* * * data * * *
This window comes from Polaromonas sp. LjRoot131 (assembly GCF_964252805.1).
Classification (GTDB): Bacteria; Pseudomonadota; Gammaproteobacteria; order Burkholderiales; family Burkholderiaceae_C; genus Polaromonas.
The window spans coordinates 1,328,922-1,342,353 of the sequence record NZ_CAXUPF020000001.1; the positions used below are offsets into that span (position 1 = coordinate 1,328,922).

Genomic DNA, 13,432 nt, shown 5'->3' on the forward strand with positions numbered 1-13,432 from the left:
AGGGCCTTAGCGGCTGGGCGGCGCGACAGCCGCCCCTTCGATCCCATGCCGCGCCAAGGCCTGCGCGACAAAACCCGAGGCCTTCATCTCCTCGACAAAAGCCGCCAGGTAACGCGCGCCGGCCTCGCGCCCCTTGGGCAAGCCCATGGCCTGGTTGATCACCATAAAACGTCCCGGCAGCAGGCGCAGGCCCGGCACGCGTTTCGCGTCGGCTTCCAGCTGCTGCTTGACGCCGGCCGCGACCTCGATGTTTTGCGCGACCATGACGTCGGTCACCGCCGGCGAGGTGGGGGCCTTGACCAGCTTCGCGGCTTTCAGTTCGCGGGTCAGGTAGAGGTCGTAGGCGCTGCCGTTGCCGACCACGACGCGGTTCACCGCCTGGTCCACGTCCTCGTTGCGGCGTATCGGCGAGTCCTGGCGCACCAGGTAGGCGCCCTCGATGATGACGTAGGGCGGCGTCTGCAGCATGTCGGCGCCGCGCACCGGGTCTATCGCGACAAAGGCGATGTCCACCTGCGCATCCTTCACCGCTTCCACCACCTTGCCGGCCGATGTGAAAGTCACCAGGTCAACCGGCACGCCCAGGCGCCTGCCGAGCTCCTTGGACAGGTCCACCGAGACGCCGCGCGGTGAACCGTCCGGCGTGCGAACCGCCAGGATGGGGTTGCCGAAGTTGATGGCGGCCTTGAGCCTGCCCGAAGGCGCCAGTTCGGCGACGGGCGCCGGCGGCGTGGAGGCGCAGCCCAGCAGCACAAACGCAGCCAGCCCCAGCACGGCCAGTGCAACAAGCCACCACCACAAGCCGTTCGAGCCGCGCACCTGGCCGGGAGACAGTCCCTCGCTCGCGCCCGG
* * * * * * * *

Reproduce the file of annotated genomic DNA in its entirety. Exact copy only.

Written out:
This window comes from Polaromonas sp. LjRoot131 (assembly GCF_964252805.1).
Classification (GTDB): Bacteria; Pseudomonadota; Gammaproteobacteria; order Burkholderiales; family Burkholderiaceae_C; genus Polaromonas.
The window spans coordinates 1,328,922-1,342,353 of the sequence record NZ_CAXUPF020000001.1; the positions used below are offsets into that span (position 1 = coordinate 1,328,922).

Genomic DNA, 13,432 nt, shown 5'->3' on the forward strand with positions numbered 1-13,432 from the left:
AGGGCCTTAGCGGCTGGGCGGCGCGACAGCCGCCCCTTCGATCCCATGCCGCGCCAAGGCCTGCGCGACAAAACCCGAGGCCTTCATCTCCTCGACAAAAGCCGCCAGGTAACGCGCGCCGGCCTCGCGCCCCTTGGGCAAGCCCATGGCCTGGTTGATCACCATAAAACGTCCCGGCAGCAGGCGCAGGCCCGGCACGCGTTTCGCGTCGGCTTCCAGCTGCTGCTTGACGCCGGCCGCGACCTCGATGTTTTGCGCGACCATGACGTCGGTCACCGCCGGCGAGGTGGGGGCCTTGACCAGCTTCGCGGCTTTCAGTTCGCGGGTCAGGTAGAGGTCGTAGGCGCTGCCGTTGCCGACCACGACGCGGTTCACCGCCTGGTCCACGTCCTCGTTGCGGCGTATCGGCGAGTCCTGGCGCACCAGGTAGGCGCCCTCGATGATGACGTAGGGCGGCGTCTGCAGCATGTCGGCGCCGCGCACCGGGTCTATCGCGACAAAGGCGATGTCCACCTGCGCATCCTTCACCGCTTCCACCACCTTGCCGGCCGATGTGAAAGTCACCAGGTCAACCGGCACGCCCAGGCGCCTGCCGAGCTCCTTGGACAGGTCCACCGAGACGCCGCGCGGTGAACCGTCCGGCGTGCGAACCGCCAGGATGGGGTTGCCGAAGTTGATGGCGGCCTTGAGCCTGCCCGAAGGCGCCAGTTCGGCGACGGGCGCCGGCGGCGTGGAGGCGCAGCCCAGCAGCACAAACGCAGCCAGCCCCAGCACGGCCAGTGCAACAAGCCACCACCACAAGCCGTTCGAGCCGCGCACCTGGCCGGGAGACAGTCCCTCGCTCGCGCCCGG